Decentralized autonomous organizations (DAOs) launched as a simple concept imagined as organizations and institutions, developed by an idea and underpinned by developers. They automate business functions and processes by leveraging smart contracts together with all the integral tenets of blockchain.
DAOs are a defining component for everything that features the new decentralized internet (Web3) and the emerging crypto-economic network. The primary idea was to flatten the complex business process that different organizations are mired in and support the movement of assets to a highly future-oriented digital interaction that required no third parties and intermediaries. Thus, DAOs promised cheaper, faster, and more transparent transaction processing.
By replacing most intermediaries, the DAOs themselves worked as digital intermediaries that offer scale and transparency, offering them the identity of an organization without the traditional organizational developments of management, groups, entities, charters, and many other types of collective action.
While the traditional centralized organizational ecosystem is being challenged, the basic organizational elements that remain are pushing for a new economic revolution that is resulting in a new creator economy.
Notably, the revolution seems to bring lawyers, artists, developers, and creators together from all around the world to develop different ideas. They can then monetize all these ideas at a global scale in permissionless cryptocurrency economic systems that are powered by Web3 and blockchain technologies – principally defining the future of work.
Minimized dependence on trusted parties, asset tokenization, and new stores of value underpinned by blockchain technology can effectively enable new forms of organizational structures and mitigate the power owned by intermediaries currently. In that context, Ronald Coase’s famous essay, “The Nature of the Firm,” focusing on the raison d’être of the firm, explored why companies exist and what components make them up.
Based on a transaction cost point of view, the company forms an economic ecosystem where the transaction cost within its jurisdiction is reduced by more control of standardized contracts with its staff and ownership of resources.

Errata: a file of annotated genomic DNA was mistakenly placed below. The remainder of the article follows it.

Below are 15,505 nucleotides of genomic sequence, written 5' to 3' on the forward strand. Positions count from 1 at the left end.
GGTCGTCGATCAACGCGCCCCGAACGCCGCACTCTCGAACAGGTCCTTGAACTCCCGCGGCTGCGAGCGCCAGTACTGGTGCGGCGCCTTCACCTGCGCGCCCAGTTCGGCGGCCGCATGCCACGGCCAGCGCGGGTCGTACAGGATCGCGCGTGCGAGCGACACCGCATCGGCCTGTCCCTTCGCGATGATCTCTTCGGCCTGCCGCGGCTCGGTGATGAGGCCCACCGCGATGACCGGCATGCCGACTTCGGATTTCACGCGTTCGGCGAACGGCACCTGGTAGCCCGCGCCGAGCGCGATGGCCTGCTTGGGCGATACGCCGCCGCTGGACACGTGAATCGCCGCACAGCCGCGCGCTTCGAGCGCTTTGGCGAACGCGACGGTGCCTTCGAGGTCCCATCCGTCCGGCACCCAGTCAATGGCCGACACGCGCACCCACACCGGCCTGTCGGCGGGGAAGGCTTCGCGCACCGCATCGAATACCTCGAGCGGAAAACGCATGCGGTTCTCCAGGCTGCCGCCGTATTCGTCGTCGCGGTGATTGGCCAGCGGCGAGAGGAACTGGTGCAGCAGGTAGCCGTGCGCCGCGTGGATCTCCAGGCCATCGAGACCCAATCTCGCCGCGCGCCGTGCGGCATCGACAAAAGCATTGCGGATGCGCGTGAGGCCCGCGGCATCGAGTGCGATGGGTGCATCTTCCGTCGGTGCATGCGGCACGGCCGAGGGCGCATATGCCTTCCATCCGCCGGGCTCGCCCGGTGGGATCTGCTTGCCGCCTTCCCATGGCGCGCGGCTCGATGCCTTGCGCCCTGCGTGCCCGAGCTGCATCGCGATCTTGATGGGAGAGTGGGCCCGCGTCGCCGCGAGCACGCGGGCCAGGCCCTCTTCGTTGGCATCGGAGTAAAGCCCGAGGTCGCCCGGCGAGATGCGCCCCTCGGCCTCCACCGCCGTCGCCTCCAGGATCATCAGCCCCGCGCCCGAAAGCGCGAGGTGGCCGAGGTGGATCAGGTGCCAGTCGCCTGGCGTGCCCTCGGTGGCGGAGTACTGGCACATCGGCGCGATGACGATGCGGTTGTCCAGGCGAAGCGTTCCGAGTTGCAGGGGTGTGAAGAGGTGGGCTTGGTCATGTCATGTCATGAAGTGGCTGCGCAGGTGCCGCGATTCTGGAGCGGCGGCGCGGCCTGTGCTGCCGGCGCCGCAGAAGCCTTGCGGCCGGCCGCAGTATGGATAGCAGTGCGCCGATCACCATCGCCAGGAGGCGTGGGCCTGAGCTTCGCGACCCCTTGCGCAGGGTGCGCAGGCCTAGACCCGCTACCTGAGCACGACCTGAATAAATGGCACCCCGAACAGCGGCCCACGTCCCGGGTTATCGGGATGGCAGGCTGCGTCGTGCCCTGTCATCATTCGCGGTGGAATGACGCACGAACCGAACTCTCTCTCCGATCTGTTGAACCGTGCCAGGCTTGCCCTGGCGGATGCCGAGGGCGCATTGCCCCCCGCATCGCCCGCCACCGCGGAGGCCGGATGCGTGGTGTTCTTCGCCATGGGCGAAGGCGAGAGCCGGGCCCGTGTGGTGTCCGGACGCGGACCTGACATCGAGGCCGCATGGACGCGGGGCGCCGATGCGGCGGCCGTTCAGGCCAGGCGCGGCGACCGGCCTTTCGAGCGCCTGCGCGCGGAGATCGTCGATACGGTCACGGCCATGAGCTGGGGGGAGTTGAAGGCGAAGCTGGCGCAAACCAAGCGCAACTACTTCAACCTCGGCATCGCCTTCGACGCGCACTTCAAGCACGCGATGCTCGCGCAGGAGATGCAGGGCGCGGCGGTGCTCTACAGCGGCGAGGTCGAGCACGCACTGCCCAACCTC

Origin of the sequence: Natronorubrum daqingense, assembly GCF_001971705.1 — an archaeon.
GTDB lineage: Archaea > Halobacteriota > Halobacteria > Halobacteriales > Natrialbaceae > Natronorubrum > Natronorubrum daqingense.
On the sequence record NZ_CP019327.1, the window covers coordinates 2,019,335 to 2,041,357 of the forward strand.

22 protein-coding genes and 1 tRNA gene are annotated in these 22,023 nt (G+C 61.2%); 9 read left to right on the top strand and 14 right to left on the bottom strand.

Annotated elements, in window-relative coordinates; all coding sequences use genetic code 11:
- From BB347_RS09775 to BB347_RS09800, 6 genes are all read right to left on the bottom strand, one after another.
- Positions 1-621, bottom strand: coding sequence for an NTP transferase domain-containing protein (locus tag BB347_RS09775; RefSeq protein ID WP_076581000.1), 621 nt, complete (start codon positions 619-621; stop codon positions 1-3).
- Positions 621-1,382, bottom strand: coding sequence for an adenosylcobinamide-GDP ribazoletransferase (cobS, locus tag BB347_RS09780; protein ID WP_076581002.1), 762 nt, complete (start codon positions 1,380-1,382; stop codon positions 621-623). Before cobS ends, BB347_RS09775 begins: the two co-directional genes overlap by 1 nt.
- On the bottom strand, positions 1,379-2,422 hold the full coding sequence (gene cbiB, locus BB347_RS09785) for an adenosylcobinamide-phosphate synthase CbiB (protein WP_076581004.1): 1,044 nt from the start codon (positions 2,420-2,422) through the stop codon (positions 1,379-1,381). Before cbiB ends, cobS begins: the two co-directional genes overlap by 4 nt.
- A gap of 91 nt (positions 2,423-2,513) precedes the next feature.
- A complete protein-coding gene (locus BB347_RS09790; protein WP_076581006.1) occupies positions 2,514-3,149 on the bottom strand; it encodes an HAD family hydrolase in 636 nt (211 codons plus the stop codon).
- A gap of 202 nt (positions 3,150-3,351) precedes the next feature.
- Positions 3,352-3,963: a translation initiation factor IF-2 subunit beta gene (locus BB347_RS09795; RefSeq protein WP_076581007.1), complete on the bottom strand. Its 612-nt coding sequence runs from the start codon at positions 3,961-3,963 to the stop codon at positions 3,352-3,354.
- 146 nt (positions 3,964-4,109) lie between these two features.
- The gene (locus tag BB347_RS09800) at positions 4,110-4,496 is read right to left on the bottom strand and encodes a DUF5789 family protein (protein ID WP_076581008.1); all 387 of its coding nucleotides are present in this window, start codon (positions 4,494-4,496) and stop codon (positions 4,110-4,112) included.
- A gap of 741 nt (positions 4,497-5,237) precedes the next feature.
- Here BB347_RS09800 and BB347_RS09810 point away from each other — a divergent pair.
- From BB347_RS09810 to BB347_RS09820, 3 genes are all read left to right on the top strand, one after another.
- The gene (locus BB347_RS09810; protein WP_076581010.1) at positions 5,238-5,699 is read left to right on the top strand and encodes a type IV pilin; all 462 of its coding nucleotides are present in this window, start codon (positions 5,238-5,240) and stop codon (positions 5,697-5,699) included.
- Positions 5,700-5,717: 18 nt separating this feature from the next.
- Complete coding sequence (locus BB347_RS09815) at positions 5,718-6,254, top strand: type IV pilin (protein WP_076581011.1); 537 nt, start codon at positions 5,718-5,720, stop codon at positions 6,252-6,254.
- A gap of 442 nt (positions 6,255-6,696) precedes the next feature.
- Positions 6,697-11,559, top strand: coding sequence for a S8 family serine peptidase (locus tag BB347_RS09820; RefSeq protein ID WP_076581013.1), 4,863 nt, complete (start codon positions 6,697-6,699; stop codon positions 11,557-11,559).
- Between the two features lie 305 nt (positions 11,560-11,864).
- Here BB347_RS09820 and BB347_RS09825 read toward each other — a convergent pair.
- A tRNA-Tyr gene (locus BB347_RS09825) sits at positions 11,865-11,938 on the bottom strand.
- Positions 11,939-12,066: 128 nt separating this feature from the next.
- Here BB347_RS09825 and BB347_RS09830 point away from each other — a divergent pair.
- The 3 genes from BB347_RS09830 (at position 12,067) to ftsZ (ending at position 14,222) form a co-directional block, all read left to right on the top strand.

As the cost of internalizing resources surges, contractual agreements with other companies in specialized areas arise. Transaction costs linked with contracting can be reduced significantly by the decentralized authentication and smart contracts enabled by blockchain.
While that was the original thesis behind DAOs, with efficiency, speed, and costs introducing primary objectives, DAOs now represent a huge segment of the mindshare governing and the major driving force behind value extraction from the layer one blockchain platforms.
The layer-1 blockchain platforms represent the nascent Web3 technologies that strive to offer more control to the users by mainly decentralizing computation, storage, and interconnection. Most DAOs will emerge representing a collaboration of digital natives, a global talent pool, and the creativity of a community that shares a common belief system – and then bring the term “organization” to life.
DAOs Are Pillars Of The Creator Economy
A wider definition of DAOs would be organizations that record their membership, rules, and responsibilities on an immutable ledger enabled by blockchain technology. Their evolution and charter are public and unchangeable. In general, joining needs resources and community membership of some form, in tokens, to participate or vote as a participant.
Tokens are denominated in monetary assets, fungible or nonfungible tokens, whether fiat or crypto. Acquisition of tokens, mostly, needs a buy-in using crypto and fiat or time and talent participation.
DAOs offer a unique network that normally supports a developer economy, where an economic model supports an infrastructure through which you enjoy flexibility and earnings, rent your talent and time, and leverage it. Leveraging facilitates fractional ownership in the ecosystem governed and supported by the community.
Blockchain and DAOs represent a natural governance network for borderless online participation and collaboration on crypto-native projects by digital natives. This embodiment can incidentally be leveraged by traditional organizations that hold the principles, similarly to brick-and-mortar firms found in on-ramp to digital equivalents in the Web 2.0 era.
While issues surrounding regulatory clarity and infrastructure for the protection of investors persist, the digital entities represent a digital reality like that of a country – the state tries to attract capital, talent, and innovation.
Though the rules of engagement and governance measures may not be perfect, they are a continuous experiment with innovation striving to change the way people live and are set to empower each willing community’s participation.
While arguments for collectivization and autonomy get employed to defend the lack of regulation, the ability to buy voting power and the lack of protection offer a strong counter to the arrangement. In case DAOs become the digital analogs to the existing organizational and corporate structures, will they keep serving as avenues to or promoters for a creator economy and help support Web3 principles?
The Future Of Work
Web3 as a technology paradigm strives to offer viable rails for creation, tokenization, and also the movement of value and assets. The Web3 networks are designed to resolve content ownership and offer portability of digital assets by primarily tokenizing them. That strategy paves the way to trade the tokenized value for other fungible tokenized assets, hence enabling creators to monetize their work effort.